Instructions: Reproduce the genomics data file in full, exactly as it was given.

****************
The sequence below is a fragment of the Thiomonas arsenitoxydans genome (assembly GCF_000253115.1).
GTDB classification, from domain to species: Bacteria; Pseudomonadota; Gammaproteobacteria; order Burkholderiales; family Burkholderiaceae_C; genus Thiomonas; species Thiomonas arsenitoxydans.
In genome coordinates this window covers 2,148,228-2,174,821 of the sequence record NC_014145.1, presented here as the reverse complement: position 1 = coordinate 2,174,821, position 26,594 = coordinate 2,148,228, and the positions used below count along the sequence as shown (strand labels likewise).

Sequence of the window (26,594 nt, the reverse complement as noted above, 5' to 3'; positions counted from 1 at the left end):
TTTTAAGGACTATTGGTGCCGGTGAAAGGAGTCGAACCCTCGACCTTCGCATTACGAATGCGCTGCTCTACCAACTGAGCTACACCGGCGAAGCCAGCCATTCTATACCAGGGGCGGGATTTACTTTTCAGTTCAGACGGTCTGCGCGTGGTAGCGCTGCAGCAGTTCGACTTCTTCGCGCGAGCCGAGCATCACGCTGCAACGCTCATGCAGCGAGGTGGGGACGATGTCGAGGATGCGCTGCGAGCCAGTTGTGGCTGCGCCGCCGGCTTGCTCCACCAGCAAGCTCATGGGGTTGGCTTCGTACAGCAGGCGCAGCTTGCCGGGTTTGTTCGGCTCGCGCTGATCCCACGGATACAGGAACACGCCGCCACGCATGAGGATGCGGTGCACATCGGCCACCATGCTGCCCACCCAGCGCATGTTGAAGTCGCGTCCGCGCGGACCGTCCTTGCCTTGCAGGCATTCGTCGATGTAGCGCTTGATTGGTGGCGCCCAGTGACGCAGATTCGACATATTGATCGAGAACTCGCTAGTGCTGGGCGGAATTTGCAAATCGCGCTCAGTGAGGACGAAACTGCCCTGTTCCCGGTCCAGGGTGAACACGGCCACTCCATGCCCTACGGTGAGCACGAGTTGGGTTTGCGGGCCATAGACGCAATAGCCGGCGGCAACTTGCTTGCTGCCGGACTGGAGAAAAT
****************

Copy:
The sequence below is a fragment of the Thiomonas arsenitoxydans genome (assembly GCF_000253115.1).
GTDB classification, from domain to species: Bacteria; Pseudomonadota; Gammaproteobacteria; order Burkholderiales; family Burkholderiaceae_C; genus Thiomonas; species Thiomonas arsenitoxydans.
In genome coordinates this window covers 2,148,228-2,174,821 of the sequence record NC_014145.1, presented here as the reverse complement: position 1 = coordinate 2,174,821, position 26,594 = coordinate 2,148,228, and the positions used below count along the sequence as shown (strand labels likewise).

Sequence of the window (26,594 nt, the reverse complement as noted above, 5' to 3'; positions counted from 1 at the left end):
TTTTAAGGACTATTGGTGCCGGTGAAAGGAGTCGAACCCTCGACCTTCGCATTACGAATGCGCTGCTCTACCAACTGAGCTACACCGGCGAAGCCAGCCATTCTATACCAGGGGCGGGATTTACTTTTCAGTTCAGACGGTCTGCGCGTGGTAGCGCTGCAGCAGTTCGACTTCTTCGCGCGAGCCGAGCATCACGCTGCAACGCTCATGCAGCGAGGTGGGGACGATGTCGAGGATGCGCTGCGAGCCAGTTGTGGCTGCGCCGCCGGCTTGCTCCACCAGCAAGCTCATGGGGTTGGCTTCGTACAGCAGGCGCAGCTTGCCGGGTTTGTTCGGCTCGCGCTGATCCCACGGATACAGGAACACGCCGCCACGCATGAGGATGCGGTGCACATCGGCCACCATGCTGCCCACCCAGCGCATGTTGAAGTCGCGTCCGCGCGGACCGTCCTTGCCTTGCAGGCATTCGTCGATGTAGCGCTTGATTGGTGGCGCCCAGTGACGCAGATTCGACATATTGATCGAGAACTCGCTAGTGCTGGGCGGAATTTGCAAATCGCGCTCAGTGAGGACGAAACTGCCCTGTTCCCGGTCCAGGGTGAACACGGCCACTCCATGCCCTACGGTGAGCACGAGTTGGGTTTGCGGGCCATAGACGCAATAGCCGGCGGCAACTTGCTTGCTGCCGGACTGGAGAAAAT